4. Contents of the freezer: a pint of Ben and Jerry's Cherry Garcia, a pint of Chocolate Chip Cookie Dough, a reusable ice pack, a couple of ancient foil-wrapped packets, probably containing freezer-burned hamburger.

5. Contents of the refrigerator: cans of soda, milk, a take-out container of leftovers, various condiments, one lonely apple, a jar of pickles.

6. I have a collection of ceramic teapots and teacups, including a teacup and saucer I got in London. (The best tea I EVER had was in London.) I love tea and actually have an electric teapot instead of a coffeemaker.

7. In one of the cabinets is a raclette. Our friend Sylvie, who is from France, hosted a raclette dinner for us and we loved it. She ended up buying the raclette for us last Christmas and we've used it a couple times. It's a great way to host a dinner party because you don't have to cook. You just prep the food and all the guests cook their own. You can read more about it here.

8. My favorite thing about my kitchen is all the pictures on my refrigerator of my friends and their kids. :-)

Whew! It was hard to come up with eight things. Now I tag Kathleen and Elizabeth!

Saturday, October 20, 2007

Excuse Me, But Your Fangs Are In My Neck

I just got home from seeing "30 Days of Night", which got me to thinking of all my favorite vampire movies. I enjoy making lists, so here's a list of my top 13 favorites. You'll notice that quite a few of them fall into the realm of humor, or are the type of movies that are scary but also poke fun at the genre. Why? Because a good, terrifyingly scary vampire movie is hard to find. So many have been made, but so few of them are good. . .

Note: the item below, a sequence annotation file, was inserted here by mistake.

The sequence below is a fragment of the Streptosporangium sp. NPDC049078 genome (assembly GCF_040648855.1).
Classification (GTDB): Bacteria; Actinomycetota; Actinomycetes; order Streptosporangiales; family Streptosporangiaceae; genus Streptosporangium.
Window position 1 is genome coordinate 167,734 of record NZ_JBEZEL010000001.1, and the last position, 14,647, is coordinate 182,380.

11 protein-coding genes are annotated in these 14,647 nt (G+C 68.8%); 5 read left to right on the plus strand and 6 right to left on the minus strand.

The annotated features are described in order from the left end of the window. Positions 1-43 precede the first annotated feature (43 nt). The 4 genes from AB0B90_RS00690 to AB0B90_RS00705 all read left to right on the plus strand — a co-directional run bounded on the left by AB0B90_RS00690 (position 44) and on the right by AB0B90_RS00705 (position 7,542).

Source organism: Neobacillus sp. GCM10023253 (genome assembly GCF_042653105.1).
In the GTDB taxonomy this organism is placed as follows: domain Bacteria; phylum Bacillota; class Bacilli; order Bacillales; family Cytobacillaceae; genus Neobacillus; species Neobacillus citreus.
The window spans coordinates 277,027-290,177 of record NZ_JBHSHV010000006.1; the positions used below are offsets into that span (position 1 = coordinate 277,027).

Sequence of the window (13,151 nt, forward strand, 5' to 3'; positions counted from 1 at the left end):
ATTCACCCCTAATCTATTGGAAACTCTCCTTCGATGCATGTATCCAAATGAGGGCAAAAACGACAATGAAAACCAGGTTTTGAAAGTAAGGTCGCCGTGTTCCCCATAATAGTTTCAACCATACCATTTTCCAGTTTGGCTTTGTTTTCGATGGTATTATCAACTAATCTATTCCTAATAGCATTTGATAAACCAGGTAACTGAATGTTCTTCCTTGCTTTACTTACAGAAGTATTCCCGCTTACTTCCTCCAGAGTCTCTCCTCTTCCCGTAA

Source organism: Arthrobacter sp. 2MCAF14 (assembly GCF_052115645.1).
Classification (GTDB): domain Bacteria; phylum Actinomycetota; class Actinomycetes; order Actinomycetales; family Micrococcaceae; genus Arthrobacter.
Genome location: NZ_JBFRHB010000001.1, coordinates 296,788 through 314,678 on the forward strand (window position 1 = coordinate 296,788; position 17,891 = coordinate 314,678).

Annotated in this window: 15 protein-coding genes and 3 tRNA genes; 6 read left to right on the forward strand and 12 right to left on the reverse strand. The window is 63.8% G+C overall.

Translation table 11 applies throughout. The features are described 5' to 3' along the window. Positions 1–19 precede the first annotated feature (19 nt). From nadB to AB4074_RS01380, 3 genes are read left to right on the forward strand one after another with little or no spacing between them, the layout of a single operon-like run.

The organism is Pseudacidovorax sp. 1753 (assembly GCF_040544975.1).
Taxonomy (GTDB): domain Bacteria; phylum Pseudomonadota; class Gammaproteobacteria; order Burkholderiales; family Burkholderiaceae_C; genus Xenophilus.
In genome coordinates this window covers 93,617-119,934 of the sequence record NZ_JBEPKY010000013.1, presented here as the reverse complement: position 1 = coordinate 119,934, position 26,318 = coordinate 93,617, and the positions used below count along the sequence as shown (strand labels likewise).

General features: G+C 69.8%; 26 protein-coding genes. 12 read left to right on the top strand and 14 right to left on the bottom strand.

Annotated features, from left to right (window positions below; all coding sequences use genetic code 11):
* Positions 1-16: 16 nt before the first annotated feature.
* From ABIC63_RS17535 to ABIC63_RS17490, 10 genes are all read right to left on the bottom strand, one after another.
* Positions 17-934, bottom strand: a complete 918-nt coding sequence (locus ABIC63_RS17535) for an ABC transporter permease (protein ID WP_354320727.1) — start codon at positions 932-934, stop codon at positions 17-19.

1. Nosferatu (1922)
2. Dracula (1931 w/ Bela Lugosi)
3. Shadow of the Vampire
4. The Lost Boys
5. 30 Days of Night
6. John Carpenter's Vampires
7. The Fearless Vampire Killers
8. Dracula (1958 w/ Christopher Lee)
9. Fright Night
10. Vampire’s Kiss
11. Buffy the Vampire Slayer
12. The Blade Trilogy
13. Underworld: Evolution

I also thought I'd include some of my biggest vampire movie disappointments, since I know these movies will immediately come to mind and you'll wonder why they didn't make my list.


From Dusk ‘til Dawn
I love Quentin Tarantino. I love Robert Rodriguez. But I guess neither one was meant to make a horror movie. I must say that I really enjoy the first 30 minutes of the film which, ironically, has nothing to do with vampires. Quentin's dysfunctional criminal character is scarier than any of the vampires that show up later.

Interview with the Vampire
Don't even get me started on this movie. This is a film based on one of my all-time favorite books, so maybe it was doomed from the start as far as my expectations are concerned, but come on - Brad Pitt? Tom Cruise? The only three compliments I can give to the film is 1. Kristen Dunst is amazing as Claudia, 2. Antonio Banderas makes a better vampire than Brad and Tom put together and 3. its fairly faithful to the novel as far as plotline goes.

Francis Ford Coppola’s Dracula
Yes, this one makes the list, even though I’m a big fan of Gary Oldman, Anthony Hopkins and Winona Ryder. Don't even get me started on this movie either. I sat in line for hours to see the first showing on opening weekend, I was so excited, then found myself wanting to get up and walk-out during the middle of the film, I was so unhappy. What a tragic mess.

Dracula 2000
It's the year 2000 and we still can't make a decent, scary movie vampires? I had such hopes. Although their revelation of Dracula’s ‘true” identity was very creative and an intriguing idea.

Again, I had high hopes, as the previews for this movie looked awesome. Unfortunately, the only thing the vampires in this film do is stand around and pose in the latest goth club wear. Oh, and their eyes turn blue. (yawn)